The other author of the paper is James W. Valentine with the University of California, Berkeley. Funding came from the National Science Foundation and NASA.

Source: University of Chicago

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Maps link WWI anxieties to climate’s effect on kelp

In the early 1900s, the US Department of Agriculture recognized a problem. The United States relied heavily on fertilizer to grow crops and support its burgeoning economy, yet a crucial ingredient for fertilizer—potash, a mixture of potassium and salts—came almost exclusively from German mines. German mines supplied nearly the entire world’s supply of potash, and at the time the US used about a fifth of its output, half of the amount Germany exported.

“It is obviously undesirable that the United States should be dependent upon any other nation for its supply of a necessity,” wrote Frank Cameron, an officer “in charge of chemical, physical, and fertilizer investigations” for the USDA, in a 1915 report.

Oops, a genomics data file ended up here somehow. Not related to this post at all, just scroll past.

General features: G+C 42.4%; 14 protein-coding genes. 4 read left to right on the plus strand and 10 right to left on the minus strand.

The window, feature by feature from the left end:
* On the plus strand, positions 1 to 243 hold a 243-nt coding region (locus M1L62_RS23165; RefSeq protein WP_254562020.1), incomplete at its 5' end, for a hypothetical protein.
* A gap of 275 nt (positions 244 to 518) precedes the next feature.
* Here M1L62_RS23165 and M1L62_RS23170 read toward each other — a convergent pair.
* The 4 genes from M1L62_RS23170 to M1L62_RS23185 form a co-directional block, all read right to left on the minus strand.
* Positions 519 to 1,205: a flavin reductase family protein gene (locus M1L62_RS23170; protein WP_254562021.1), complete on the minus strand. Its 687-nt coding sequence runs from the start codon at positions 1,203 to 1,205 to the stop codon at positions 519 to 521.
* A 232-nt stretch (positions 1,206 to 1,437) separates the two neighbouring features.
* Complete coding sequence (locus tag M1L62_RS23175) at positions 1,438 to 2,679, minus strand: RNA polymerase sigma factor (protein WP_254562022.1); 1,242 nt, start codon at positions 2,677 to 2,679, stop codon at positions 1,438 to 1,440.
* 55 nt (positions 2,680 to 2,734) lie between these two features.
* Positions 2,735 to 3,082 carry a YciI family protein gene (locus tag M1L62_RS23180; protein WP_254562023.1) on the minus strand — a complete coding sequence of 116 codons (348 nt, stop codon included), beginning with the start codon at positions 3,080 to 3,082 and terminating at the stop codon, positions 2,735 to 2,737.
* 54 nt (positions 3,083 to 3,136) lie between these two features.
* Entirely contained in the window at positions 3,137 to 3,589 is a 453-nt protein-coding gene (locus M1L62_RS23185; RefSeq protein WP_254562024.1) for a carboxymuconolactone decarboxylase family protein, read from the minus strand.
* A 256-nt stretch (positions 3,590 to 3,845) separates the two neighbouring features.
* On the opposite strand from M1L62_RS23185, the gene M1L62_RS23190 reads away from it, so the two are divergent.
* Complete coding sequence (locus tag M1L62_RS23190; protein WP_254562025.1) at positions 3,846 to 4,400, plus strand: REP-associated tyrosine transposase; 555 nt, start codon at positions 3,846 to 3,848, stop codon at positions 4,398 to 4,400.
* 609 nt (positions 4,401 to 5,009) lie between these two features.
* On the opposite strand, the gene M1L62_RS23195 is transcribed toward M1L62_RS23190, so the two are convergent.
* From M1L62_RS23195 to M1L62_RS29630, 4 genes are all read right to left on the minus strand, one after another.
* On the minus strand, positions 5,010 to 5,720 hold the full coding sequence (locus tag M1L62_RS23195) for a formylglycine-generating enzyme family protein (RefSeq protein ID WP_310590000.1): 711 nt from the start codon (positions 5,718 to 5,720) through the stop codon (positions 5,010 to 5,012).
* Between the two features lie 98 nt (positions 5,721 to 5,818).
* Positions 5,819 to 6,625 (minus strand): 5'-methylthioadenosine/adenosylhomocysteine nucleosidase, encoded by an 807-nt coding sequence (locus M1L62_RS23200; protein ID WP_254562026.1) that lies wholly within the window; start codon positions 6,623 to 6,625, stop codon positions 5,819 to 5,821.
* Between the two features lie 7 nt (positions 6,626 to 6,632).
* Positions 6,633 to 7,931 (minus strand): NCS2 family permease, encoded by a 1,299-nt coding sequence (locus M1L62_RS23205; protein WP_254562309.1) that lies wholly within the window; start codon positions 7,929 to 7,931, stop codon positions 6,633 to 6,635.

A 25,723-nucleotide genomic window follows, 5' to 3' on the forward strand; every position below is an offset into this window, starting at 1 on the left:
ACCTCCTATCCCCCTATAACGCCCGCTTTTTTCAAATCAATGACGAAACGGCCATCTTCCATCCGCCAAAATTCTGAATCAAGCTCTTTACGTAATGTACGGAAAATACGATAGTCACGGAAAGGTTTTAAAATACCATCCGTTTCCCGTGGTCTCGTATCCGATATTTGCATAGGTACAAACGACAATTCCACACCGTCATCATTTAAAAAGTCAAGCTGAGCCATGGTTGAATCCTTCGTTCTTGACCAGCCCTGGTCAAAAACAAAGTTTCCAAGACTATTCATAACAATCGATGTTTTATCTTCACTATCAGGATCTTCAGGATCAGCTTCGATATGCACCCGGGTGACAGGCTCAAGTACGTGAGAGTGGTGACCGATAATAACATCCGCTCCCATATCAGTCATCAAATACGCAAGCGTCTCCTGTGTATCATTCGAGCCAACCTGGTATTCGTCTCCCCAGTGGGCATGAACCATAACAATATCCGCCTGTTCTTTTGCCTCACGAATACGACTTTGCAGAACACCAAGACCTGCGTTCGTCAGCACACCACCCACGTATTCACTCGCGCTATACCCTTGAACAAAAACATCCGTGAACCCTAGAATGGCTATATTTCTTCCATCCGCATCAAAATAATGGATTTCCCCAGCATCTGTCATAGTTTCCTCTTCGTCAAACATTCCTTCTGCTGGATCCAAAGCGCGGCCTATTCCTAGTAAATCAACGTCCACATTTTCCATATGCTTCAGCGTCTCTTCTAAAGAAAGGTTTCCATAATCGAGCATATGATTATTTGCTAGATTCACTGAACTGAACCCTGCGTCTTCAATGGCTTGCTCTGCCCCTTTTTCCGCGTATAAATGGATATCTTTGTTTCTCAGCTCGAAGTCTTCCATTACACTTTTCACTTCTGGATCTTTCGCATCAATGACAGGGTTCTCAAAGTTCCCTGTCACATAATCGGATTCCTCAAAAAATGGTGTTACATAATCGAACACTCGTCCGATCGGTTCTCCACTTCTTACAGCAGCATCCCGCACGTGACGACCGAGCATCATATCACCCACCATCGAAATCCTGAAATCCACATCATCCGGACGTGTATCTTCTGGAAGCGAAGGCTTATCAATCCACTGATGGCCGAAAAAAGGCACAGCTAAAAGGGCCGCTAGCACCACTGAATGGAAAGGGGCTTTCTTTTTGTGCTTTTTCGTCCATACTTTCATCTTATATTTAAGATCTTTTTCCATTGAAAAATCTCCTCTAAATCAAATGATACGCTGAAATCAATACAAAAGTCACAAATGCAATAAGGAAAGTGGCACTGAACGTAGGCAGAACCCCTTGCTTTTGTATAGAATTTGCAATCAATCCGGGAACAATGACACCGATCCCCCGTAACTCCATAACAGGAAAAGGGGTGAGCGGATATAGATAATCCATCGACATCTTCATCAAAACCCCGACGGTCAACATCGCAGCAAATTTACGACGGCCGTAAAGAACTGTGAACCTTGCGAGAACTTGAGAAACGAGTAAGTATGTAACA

Seeking ways to ease this dependency, the USDA commissioned several surveys of an alternative source of potash: kelp beds in the Pacific Northwest. The large, hardy seaweed is a natural source of potassium, nitrogen, and salts, and had been used as fertilizer for years by Native Americans and settlers. If kelp could be harvested and processed in large enough quantities, it could be a viable source of potash to offset German imports.

So, the USDA sent surveyors—including George Rigg, an ecologist from the University of Washington—to map the kelp beds along the coast of California, Oregon, Washington, and Alaska. Rigg set out in a yacht with a 40-horsepower motor and mapped the coastline around Puget Sound in 1911-12.